Initially, LTCM's idea was to use a computer model to find pricing inefficiencies between specific kinds of bonds. LTCM would take positions in those bonds, betting that the prices would get closer together, although there was no guarantee that would happen. For the strategy to work, LTCM first had to discover the mispricing, then place its bets and rely on other traders to discover the mispricing and push the prices together.
The inefficiencies were relatively small and by themselves would not have generated returns like the 40% net of fees that the fund earned in 1995, according to a 1999 report by the President's Working Group on Financial Markets. LTCM inflated the returns using leverage.
Later, LTCM expanded its model to equity markets.
Then Russia devalued the ruble and declared a debt moratorium. That action affected bond spreads in other countries as investors began selling more risky bonds and buying less risky bonds. Prices fell on the more risky bonds LTCM owned and rose on less risky bonds the firm sold short - the opposite of the firm's bet. As with Askin, the computer was not set up to conceive of such a situation. LTCM officials believed their model was correct, that everyone else was wrong and that prices would snap back. They didn't, and LTCM lost almost all of its $2.3 billion in equity capital.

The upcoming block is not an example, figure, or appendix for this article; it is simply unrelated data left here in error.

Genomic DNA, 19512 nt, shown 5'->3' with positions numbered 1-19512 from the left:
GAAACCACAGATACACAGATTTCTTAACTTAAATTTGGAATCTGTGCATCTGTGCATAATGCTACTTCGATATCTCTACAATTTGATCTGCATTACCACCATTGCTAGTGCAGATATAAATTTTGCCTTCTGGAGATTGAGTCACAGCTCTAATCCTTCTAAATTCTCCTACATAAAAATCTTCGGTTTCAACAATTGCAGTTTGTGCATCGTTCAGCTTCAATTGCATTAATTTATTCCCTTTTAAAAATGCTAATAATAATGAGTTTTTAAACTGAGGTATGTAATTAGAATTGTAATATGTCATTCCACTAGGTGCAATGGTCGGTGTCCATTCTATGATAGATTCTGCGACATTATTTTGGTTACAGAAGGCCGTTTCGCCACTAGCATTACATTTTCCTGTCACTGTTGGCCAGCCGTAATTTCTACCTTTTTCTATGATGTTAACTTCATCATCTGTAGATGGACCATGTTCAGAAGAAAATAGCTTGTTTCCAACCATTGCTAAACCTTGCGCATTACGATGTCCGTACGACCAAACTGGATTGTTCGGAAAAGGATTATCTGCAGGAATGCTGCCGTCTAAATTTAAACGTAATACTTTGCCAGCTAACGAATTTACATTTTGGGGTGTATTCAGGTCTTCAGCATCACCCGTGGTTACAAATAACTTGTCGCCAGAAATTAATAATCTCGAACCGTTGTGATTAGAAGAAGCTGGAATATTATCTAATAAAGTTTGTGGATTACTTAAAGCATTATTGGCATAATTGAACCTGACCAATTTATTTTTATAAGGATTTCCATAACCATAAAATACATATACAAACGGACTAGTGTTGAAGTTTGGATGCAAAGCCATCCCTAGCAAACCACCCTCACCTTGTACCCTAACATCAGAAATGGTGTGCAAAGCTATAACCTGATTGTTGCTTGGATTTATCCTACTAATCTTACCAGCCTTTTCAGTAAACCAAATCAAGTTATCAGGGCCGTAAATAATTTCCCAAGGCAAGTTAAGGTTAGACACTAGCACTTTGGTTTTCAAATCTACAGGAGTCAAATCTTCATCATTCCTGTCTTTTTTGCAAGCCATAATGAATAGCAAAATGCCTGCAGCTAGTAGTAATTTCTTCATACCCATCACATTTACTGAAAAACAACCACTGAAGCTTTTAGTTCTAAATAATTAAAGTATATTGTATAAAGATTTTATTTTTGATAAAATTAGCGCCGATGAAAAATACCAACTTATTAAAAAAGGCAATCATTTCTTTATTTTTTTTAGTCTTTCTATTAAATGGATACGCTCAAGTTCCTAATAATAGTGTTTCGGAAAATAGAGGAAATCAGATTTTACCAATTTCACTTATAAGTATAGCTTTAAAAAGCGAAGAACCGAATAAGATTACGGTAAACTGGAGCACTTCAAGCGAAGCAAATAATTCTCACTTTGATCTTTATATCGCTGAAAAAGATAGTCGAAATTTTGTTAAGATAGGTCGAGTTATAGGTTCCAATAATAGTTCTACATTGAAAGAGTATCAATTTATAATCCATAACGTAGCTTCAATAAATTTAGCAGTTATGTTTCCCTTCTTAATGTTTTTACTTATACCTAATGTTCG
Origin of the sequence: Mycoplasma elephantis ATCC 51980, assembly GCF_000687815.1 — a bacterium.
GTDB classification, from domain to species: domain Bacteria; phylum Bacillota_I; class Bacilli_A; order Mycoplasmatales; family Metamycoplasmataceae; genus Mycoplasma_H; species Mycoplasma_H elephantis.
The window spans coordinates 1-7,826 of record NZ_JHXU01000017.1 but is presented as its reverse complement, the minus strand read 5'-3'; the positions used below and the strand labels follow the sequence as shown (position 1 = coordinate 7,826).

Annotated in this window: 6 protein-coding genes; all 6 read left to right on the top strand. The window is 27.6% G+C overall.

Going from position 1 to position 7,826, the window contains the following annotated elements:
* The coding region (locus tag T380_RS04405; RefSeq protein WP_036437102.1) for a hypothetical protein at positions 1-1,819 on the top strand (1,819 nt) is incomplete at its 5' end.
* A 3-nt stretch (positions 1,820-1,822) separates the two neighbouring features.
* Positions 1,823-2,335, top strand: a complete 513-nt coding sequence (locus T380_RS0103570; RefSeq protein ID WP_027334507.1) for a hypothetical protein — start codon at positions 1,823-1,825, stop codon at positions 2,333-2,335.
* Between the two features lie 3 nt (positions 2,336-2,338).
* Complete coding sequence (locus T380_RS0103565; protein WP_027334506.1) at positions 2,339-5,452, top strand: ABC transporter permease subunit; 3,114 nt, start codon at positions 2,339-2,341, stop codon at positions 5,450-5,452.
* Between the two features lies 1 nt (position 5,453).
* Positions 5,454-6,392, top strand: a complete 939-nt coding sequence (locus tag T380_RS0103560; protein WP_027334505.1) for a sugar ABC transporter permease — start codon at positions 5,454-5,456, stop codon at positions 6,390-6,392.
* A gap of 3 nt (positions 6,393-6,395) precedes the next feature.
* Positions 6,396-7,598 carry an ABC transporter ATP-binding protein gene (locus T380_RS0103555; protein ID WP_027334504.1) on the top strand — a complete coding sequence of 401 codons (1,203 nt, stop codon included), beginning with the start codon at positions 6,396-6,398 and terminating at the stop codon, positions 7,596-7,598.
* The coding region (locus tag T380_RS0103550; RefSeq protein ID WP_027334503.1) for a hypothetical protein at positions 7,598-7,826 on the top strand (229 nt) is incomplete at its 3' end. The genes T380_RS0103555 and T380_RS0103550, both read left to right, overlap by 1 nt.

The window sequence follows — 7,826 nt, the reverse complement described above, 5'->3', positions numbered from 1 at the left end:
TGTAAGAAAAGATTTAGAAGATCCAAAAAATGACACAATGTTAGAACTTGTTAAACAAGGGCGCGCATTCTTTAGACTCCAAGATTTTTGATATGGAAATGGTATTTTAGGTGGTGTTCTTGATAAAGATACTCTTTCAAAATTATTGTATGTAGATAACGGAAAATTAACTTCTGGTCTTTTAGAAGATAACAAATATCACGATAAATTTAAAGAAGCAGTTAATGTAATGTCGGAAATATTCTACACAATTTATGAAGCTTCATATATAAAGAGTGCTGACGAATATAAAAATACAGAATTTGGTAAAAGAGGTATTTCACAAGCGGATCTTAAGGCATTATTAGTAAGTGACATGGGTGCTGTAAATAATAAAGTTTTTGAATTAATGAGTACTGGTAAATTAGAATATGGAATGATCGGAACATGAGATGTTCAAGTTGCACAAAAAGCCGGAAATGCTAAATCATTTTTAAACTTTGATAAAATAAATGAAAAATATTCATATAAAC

And in January, the Japanese hedge fund Eifuku lost its entire $300 million portfolio in just seven days on a handful of large directional Japanese telecom stock bets that were leveraged about 21/2 times, according to published reports.
Mr. Sugrue said the key to preventing future blowups isn't more regulation but improving the flow of information.
"(Hedge fund investing) is not an investor-friendly structure, as it's set up," he said. "The key theme among all this is transparency. Not transparency in that the manager shows all 600 trades, but transparency as in someone who's independent enough to say the value (of the fund) is correct. Until you have something like that, you're going to have more of these blowups."